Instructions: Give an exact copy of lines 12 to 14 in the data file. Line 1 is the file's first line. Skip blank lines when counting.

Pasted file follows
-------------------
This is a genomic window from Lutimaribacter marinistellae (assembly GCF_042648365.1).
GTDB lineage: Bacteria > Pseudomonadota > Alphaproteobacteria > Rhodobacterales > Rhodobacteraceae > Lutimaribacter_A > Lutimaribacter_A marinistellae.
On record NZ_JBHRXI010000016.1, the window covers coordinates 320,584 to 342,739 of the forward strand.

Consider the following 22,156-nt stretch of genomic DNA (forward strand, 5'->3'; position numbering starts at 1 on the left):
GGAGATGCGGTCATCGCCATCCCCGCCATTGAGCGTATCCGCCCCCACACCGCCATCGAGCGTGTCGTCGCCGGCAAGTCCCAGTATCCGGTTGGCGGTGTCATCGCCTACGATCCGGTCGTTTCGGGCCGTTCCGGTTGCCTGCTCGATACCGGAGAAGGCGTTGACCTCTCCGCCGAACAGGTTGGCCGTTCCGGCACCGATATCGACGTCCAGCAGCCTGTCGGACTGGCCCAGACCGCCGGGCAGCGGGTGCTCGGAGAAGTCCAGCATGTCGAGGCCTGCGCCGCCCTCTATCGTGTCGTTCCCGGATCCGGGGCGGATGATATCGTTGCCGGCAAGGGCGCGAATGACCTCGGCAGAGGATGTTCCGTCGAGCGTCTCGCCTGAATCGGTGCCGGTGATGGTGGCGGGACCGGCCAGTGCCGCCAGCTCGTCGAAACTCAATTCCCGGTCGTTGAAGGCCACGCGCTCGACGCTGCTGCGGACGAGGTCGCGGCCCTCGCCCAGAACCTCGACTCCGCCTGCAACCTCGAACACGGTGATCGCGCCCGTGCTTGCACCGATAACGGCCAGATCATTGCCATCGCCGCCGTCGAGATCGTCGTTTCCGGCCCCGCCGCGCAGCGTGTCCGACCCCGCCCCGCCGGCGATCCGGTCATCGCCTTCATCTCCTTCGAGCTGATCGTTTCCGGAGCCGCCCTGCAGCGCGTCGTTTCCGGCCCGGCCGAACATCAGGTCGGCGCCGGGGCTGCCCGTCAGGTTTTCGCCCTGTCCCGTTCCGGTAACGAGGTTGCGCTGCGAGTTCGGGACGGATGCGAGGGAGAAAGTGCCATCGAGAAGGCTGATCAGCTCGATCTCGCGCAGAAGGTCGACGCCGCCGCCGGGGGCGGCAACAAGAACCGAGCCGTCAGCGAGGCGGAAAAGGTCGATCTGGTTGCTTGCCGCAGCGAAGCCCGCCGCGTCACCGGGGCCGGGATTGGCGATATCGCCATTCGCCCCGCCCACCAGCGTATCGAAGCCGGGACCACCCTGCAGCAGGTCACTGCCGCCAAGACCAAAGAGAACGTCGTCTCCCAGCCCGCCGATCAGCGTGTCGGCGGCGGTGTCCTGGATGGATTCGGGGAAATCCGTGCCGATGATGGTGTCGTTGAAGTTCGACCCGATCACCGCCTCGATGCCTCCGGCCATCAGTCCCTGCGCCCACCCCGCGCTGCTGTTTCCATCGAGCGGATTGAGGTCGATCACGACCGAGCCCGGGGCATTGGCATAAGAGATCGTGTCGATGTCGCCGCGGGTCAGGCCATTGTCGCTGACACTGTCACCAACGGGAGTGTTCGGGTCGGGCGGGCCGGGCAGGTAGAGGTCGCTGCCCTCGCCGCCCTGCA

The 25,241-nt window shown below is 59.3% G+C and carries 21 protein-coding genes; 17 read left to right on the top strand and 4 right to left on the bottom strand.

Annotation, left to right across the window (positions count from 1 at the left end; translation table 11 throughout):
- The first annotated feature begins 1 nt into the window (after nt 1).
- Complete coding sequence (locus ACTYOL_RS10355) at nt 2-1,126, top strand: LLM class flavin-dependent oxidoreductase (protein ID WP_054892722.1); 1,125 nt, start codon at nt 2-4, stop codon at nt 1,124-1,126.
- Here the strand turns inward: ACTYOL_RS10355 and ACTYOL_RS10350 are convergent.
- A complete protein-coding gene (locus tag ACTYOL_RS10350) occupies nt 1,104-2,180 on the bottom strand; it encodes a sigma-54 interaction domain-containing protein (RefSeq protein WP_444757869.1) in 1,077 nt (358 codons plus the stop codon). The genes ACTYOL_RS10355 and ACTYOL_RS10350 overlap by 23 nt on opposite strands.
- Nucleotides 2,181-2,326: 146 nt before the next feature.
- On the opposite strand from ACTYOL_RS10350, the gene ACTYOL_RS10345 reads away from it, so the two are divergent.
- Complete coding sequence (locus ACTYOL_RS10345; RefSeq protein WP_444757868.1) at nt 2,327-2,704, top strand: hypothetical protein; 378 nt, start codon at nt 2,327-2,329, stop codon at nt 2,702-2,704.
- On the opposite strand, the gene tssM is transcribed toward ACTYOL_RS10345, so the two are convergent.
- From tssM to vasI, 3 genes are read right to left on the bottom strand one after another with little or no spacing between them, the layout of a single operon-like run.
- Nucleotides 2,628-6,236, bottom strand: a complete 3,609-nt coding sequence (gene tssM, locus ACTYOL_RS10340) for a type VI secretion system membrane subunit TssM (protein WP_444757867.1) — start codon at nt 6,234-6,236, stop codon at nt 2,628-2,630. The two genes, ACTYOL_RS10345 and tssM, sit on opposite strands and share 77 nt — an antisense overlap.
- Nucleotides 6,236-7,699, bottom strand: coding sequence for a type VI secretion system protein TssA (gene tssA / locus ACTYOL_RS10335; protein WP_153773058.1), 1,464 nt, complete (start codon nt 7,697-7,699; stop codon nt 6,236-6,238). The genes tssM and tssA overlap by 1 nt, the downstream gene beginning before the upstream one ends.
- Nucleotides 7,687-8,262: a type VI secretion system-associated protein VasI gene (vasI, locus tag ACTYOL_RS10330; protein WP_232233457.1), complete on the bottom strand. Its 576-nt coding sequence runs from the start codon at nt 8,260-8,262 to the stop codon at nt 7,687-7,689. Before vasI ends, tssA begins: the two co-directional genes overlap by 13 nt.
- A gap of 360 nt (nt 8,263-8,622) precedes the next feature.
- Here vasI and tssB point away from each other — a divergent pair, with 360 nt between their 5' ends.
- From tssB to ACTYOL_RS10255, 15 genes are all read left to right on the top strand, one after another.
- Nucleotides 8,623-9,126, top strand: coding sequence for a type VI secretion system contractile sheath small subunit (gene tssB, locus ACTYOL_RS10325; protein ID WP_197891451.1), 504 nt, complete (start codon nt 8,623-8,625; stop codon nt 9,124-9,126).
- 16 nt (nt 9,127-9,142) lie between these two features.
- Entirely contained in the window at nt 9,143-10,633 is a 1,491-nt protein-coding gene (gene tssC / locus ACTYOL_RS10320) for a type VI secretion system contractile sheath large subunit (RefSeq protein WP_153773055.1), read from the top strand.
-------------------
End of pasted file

- Nucleotides 2,181-2,326: 146 nt before the next feature.
- On the opposite strand from ACTYOL_RS10350, the gene ACTYOL_RS10345 reads away from it, so the two are divergent.
- Complete coding sequence (locus ACTYOL_RS10345; RefSeq protein WP_444757868.1) at nt 2,327-2,704, top strand: hypothetical protein; 378 nt, start codon at nt 2,327-2,329, stop codon at nt 2,702-2,704.